When prejudice gets stronger, it develops into a stereotype. Stereotype is a false view or idea about something. For example, girls are not good at sports. Stereotype is learned at a very early age, and children grow to have very strong ideas or opinions about things, groups or ideologies. As children grow up, the lines of like and hate for other things, people, cultures, beliefs, languages become sharper.
Ragu was hit in his eye with a soft ball and to everyone’s surprise, he started to cry. The others started to laugh at him; Mani felt sad for him but started laughing along with others.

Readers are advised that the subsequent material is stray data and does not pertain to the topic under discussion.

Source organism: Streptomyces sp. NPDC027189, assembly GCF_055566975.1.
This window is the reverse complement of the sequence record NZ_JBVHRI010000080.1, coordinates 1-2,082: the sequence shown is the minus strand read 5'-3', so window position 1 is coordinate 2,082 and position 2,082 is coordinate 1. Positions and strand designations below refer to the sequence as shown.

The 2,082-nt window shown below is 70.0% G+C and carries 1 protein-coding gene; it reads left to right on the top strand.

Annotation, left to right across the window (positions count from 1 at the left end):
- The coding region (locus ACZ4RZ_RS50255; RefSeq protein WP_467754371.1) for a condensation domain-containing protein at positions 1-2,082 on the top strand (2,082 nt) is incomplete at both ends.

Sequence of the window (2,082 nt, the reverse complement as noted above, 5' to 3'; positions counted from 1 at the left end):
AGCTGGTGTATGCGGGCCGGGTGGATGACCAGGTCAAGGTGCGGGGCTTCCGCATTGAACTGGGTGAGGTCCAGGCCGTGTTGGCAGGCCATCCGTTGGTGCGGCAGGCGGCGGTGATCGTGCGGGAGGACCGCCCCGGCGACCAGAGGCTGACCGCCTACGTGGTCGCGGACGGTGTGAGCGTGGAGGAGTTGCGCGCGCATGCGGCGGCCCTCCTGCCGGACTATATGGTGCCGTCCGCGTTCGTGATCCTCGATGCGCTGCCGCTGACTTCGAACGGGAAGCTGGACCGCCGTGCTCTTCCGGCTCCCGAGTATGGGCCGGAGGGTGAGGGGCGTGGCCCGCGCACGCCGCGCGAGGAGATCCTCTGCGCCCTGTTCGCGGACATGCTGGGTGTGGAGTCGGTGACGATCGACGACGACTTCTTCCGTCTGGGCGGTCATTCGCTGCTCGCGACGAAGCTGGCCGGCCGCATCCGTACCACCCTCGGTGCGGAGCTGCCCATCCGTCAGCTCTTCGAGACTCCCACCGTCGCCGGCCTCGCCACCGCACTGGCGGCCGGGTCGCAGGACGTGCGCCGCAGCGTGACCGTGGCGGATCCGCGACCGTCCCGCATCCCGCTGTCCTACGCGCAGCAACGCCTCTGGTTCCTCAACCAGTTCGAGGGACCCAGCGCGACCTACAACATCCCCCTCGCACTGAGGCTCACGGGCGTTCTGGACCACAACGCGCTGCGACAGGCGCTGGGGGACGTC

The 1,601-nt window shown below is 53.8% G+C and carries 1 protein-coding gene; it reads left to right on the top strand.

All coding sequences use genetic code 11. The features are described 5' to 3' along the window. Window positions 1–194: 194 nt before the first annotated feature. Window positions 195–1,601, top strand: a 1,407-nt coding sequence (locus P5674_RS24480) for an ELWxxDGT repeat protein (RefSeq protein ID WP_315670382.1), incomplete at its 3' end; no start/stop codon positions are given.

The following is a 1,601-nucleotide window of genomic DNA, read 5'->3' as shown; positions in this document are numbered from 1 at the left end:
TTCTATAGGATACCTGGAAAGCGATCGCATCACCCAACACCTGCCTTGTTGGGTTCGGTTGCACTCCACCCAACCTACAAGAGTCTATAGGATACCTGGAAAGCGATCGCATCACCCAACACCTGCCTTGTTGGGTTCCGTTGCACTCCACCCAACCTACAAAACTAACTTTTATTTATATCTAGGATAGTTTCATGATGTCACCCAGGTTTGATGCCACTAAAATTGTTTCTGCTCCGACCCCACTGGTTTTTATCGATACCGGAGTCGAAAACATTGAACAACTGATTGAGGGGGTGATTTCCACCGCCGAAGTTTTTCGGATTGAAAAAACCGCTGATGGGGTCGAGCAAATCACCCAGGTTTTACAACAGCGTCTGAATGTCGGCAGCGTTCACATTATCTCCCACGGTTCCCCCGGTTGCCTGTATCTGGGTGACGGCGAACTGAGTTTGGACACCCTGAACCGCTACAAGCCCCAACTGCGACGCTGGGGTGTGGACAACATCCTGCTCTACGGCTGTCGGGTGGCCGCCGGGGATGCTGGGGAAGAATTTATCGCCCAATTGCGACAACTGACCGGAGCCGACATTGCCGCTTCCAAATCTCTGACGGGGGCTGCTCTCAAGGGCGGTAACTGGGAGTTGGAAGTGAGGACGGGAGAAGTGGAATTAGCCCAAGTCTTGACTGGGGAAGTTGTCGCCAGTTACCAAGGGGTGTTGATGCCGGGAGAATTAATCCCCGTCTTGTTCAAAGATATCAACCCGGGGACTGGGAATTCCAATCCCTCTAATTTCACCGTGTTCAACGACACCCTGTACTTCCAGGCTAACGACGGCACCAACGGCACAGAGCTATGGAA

Now we understand that when we fix people in our image, we create a stereotype. In the above example, we have a general opinion that girls cry and boys don’t cry. When Ragu cried out of pain, others laughed at him.
Gender-based stereotypes are often portrayed in films, advertisements and TV serials. Almost all the advertisements related to detergents, washing machines, dishwashers and others show a woman as the main lead or user of that product. On the other hand, all the stunts shown in a bike advertisement is performed by ferocious looking men.